Hence, a retiree whose income consists more than 30% from children’s ‘filial piety’ is going to have a very sad ending. The conclusion of this section is that many retirees’ expenditure level is determined not because they lead a lifestyle that they want but because they are constrained by their lack of resources. As a financial planner, I would say that this group of retiree are supposed to be working because they have yet to achieve financial freedom. Having negative cash flow is NOT financial freedom especially a large part of the income comes from borrowing money from the next generation.
If you cannot remember anything in this section, I suggest you remember this: target a retirement monthly income of at least $2500 (today’s value) as this income will be able to provide a comfortable retirement for a retiree. You should never aim for a retirement that only meet basic needs.
The CPF Advisory Panel wrote that the expenditure level of the lower-middle retiree household has risen by about 5% per annum based on the Household Expenditure Survey 2002/2003 and 2012/2013. The panel admits that this was above inflation (page 31 of the combined report).
I did my own calculation. The CPI in 2003 was 88.5 while in 2013 it was 115.8. This means the official inflation was (115.8/88.5)(1/10)-1 = 2.7% per annum.
So does this means that the official CPI is a lie? Or does it means that the lower-middle class is facing a higher cost of living?
In my opinion, there are two primary reasons why a household would have a higher expenditure over the years:
- One reason is due to the higher cost of goods and services. This is known as inflation.
- Another reason is due to the desire to have a better lifestyle. 10 years ago, nobody owned any smart phone because none existed. These days, it is common for people to enter into expensive contracts in order to get these ‘free’ smartphones. Actually these expensive contracts are economically equivalent to entering into hire purchase agreements. The increase in lifestyle is not necessary a bad thing. It is a reflection of the progress of society.
The CPF Advisory Panel recommends that the Basic Retirement Sum should be increased by 3% every year for those turning 55 in 2017 to 2020. I disagree with this. It should be 5% per annum!
It also means that those who are trying to plan for their retirement should assume an ‘inflation’ of 5% per annum. At the same time, any retirement income should increase at least 5% per annum!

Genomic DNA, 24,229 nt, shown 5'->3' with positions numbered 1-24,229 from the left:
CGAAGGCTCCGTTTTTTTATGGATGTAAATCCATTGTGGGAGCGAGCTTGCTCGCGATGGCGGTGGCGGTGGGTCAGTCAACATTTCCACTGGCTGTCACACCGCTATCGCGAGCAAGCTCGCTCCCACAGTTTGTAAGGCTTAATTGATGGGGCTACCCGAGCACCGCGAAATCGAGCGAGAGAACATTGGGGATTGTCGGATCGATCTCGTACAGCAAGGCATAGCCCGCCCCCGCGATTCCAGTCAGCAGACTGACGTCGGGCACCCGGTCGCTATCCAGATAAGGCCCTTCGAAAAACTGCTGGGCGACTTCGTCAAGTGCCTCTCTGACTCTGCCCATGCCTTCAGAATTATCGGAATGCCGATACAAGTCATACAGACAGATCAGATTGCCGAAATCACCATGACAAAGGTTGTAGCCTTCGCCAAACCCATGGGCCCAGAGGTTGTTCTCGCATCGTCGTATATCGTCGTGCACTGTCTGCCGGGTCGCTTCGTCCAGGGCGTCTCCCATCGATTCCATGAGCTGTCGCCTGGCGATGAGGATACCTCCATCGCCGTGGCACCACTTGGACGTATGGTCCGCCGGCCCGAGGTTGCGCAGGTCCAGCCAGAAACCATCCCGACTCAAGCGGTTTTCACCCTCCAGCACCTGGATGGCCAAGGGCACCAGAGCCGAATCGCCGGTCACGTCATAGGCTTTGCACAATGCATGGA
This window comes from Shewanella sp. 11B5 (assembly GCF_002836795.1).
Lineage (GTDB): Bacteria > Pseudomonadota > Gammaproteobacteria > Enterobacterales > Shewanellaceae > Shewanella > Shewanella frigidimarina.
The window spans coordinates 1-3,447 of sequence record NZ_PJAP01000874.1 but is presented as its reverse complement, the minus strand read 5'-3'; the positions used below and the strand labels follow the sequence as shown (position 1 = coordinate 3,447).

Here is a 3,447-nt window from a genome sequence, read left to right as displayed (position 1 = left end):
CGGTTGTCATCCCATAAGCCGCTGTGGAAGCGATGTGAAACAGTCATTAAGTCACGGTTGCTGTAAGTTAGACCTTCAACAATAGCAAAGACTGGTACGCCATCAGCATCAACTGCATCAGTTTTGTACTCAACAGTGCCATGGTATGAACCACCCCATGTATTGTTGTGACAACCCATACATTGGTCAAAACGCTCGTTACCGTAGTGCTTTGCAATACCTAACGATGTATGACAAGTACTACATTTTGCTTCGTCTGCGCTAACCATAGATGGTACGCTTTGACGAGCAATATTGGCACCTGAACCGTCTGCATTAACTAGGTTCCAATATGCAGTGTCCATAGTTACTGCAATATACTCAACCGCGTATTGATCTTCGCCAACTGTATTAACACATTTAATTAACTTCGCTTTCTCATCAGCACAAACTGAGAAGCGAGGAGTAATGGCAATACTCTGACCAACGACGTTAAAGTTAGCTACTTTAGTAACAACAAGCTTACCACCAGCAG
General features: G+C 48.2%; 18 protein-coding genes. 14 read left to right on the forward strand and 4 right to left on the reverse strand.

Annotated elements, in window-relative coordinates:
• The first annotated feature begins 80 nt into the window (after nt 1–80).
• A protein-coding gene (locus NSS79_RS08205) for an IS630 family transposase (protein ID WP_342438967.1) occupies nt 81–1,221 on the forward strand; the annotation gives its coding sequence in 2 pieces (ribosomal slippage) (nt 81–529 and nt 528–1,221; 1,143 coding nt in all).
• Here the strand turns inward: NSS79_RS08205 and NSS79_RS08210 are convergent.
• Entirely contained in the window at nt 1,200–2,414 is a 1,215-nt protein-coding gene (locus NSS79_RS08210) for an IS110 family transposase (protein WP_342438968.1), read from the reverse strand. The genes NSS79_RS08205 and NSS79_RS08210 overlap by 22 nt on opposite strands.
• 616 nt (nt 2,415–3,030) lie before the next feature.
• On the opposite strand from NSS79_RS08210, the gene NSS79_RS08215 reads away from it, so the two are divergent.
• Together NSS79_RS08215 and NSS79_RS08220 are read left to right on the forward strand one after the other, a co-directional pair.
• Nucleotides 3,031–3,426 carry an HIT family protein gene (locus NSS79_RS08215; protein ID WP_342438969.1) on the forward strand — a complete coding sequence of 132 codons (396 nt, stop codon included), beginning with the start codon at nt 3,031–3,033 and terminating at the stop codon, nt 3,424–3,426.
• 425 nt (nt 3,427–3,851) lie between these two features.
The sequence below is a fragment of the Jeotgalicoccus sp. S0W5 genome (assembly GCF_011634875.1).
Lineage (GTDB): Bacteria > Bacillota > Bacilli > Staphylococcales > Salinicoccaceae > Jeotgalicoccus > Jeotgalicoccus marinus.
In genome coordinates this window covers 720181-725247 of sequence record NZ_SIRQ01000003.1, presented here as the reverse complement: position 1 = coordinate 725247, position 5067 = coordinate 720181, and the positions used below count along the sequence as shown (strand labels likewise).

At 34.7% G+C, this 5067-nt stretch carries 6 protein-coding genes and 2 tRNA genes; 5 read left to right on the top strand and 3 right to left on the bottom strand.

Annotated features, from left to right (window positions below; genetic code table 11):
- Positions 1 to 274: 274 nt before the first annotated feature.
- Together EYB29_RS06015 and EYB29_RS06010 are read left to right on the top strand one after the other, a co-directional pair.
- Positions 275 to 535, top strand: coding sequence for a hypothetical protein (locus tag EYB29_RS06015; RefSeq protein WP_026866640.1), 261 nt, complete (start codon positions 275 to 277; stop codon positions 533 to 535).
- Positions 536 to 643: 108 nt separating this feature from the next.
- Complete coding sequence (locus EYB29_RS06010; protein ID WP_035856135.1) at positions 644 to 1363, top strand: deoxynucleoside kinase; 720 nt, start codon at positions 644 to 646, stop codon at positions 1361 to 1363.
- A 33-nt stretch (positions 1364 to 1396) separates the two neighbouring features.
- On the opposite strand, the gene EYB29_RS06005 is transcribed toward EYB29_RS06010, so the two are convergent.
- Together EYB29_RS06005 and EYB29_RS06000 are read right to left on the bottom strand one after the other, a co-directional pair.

The impact of assuming 5% as the ‘inflation’ assumption is a significant one. Let’s work out some numbers on how much you need for retirement:
|Current age = 55
Monthly Retirement Income = $2500 or $30,000 (today’s value)
Retirement years = 30
Return on investments = 2% pa.
If you assume average inflation rate = 3% pa, at 62 the amount of retirement funding required is $$1,279,640 (equivalent to $1,040,464 in today’s dollars).
If you assume average inflation rate = 5% pa, at 62 the amount of retirement funding required is a whopping $1,989,273 (equivalent to $1,413,739 in today’s dollars).
How much you need for retirement?
As it can be seen that the actual amount for retirement is a huge one. Having $1.9 million sounds like a millionaire but in reality it just gives you an average lifestyle . Retirees who have less than this are living a life that is far lesser than what they used to when they were working. Why should a retiree be living a lifestyle that is less than average? Retirement is not the time for misery. Retirement means financial freedom and financial freedom implies having a comfortable life.
The Enhanced Retirement Sum is $241,500 for those turning 55 in 2016. This is just a very small amount of the retirement pie. Obviously the Enhanced Retirement Sum is not sufficient for any retirees. Hence, it is important that an individual still work towards planning for his or her own retirement planning.
As a financial planner, I can use the Enhanced Retirement Sum as a fixed income portion of a retiree investment portfolio. I am aware that there are many who do not trust the government because of never ending shifting of goal posts (page 42 of the combined report). Well, you can take it as part of the investment risk in investing in the CPF Life. The chances of your financial adviser cheating you by selling you unsuitable product are probably infinitely higher than your government. In fact, the mystery shopper survey showed that up to 70% of the recommendations by financial advisers were NOT suitable! If you so happen to be accredited investor, you probably have already been cheated a million times by your private banker (see Why accredited investors are in for a raw deal).
Other interesting questions answered in the report
In the report, there are some interesting questions answered such as:
- Under existing rules, do you need to top-up your CPF in cash or sell your property if you do not meet the Minimum Sum? (See bullet point (d) on page 42 of the combined report.)
- What is the proposed way to increase the CPF Life Payout without further increase in using own CPF? (See point 28 of page 51 of the combined report.)
- It was recommended that 20% of CPF can be withdrawn at 65. But what if you really need some money before that or has already stopped work? (See point 5 of page 58 of combined report).
- What are the existing rules in allowing earlier access to CPF savings for medical reasons? (See page 63 of combined report.)
- What is the relationship between the Silver Housing Bonus and CPF Life? (See page 64 of the combined report.)
- What is the relationship between the Lease Buyback Scheme and CPF Life? (See page 66 of the combined report.)